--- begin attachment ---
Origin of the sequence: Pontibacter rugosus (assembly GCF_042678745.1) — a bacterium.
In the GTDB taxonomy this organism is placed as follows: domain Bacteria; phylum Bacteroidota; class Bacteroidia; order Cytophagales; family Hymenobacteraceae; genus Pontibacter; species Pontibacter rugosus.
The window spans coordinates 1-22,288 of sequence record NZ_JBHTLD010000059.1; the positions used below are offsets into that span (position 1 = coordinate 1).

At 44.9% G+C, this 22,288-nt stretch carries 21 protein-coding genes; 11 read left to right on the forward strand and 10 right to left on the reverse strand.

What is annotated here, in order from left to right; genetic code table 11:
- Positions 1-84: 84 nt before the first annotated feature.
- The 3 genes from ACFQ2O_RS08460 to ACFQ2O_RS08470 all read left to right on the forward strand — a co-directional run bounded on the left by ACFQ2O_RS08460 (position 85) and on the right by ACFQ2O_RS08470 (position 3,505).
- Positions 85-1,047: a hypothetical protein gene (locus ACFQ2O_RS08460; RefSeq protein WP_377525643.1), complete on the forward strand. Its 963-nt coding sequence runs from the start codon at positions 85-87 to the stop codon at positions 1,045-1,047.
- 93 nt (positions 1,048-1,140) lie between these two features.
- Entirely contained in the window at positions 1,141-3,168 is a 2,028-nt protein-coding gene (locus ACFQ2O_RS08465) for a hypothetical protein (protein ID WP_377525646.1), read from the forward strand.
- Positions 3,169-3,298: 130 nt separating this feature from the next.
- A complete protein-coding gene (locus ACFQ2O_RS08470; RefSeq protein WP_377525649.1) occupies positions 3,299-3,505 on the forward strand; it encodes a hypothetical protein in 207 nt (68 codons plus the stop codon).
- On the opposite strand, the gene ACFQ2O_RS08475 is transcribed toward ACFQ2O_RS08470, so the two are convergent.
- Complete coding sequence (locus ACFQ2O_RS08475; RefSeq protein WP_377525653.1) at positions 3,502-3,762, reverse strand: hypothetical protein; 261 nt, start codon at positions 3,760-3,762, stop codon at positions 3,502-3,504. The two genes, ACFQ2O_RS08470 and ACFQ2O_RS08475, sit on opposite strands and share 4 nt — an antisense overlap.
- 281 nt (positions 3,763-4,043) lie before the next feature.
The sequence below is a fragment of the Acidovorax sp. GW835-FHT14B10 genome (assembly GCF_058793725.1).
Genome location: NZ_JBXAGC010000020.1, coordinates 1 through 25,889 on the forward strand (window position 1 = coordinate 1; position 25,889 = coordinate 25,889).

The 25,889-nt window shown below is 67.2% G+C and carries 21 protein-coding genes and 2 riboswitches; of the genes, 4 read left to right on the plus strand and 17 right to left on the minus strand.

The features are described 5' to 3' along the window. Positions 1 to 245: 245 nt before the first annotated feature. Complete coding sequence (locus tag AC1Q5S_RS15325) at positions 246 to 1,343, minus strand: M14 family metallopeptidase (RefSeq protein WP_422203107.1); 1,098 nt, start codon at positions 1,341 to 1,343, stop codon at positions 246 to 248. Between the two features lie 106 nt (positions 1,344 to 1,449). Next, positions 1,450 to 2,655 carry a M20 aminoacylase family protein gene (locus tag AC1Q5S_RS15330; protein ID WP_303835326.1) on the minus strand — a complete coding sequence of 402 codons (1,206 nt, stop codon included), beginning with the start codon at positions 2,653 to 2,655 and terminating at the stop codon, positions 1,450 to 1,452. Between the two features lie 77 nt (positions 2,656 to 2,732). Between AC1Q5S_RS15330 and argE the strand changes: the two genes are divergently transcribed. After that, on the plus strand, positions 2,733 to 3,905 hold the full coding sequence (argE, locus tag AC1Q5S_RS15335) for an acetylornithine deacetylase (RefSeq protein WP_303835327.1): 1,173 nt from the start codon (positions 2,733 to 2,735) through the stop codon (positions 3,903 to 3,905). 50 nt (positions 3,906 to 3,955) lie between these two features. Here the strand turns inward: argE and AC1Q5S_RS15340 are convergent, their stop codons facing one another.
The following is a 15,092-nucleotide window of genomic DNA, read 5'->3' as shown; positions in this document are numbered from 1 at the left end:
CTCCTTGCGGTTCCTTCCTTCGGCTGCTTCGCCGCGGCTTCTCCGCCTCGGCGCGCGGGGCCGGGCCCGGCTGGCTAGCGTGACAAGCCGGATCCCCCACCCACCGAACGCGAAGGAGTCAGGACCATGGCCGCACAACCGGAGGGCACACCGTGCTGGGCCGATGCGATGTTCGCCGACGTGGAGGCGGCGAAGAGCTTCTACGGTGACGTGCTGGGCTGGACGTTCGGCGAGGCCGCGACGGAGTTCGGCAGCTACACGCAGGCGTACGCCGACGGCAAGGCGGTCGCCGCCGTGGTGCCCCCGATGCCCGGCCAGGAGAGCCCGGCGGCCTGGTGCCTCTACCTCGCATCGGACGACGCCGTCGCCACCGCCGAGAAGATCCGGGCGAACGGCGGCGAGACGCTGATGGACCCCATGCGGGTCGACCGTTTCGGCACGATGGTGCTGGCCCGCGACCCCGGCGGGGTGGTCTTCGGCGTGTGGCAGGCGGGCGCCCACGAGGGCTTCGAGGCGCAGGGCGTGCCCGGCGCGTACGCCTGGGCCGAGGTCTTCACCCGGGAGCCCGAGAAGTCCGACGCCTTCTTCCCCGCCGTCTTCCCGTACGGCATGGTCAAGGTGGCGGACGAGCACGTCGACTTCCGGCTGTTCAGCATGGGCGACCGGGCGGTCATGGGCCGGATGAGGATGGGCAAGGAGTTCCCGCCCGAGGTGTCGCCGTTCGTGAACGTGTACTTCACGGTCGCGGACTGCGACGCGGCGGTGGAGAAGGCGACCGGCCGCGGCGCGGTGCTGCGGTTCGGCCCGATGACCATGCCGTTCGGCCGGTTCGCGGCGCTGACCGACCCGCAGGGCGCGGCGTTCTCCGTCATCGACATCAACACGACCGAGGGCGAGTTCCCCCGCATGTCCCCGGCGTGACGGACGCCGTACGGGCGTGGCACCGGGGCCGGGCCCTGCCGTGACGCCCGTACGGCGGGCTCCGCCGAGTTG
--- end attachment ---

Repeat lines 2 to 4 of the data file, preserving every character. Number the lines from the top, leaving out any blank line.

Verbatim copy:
In the GTDB taxonomy this organism is placed as follows: domain Bacteria; phylum Bacteroidota; class Bacteroidia; order Cytophagales; family Hymenobacteraceae; genus Pontibacter; species Pontibacter rugosus.
The window spans coordinates 1-22,288 of sequence record NZ_JBHTLD010000059.1; the positions used below are offsets into that span (position 1 = coordinate 1).

At 44.9% G+C, this 22,288-nt stretch carries 21 protein-coding genes; 11 read left to right on the forward strand and 10 right to left on the reverse strand.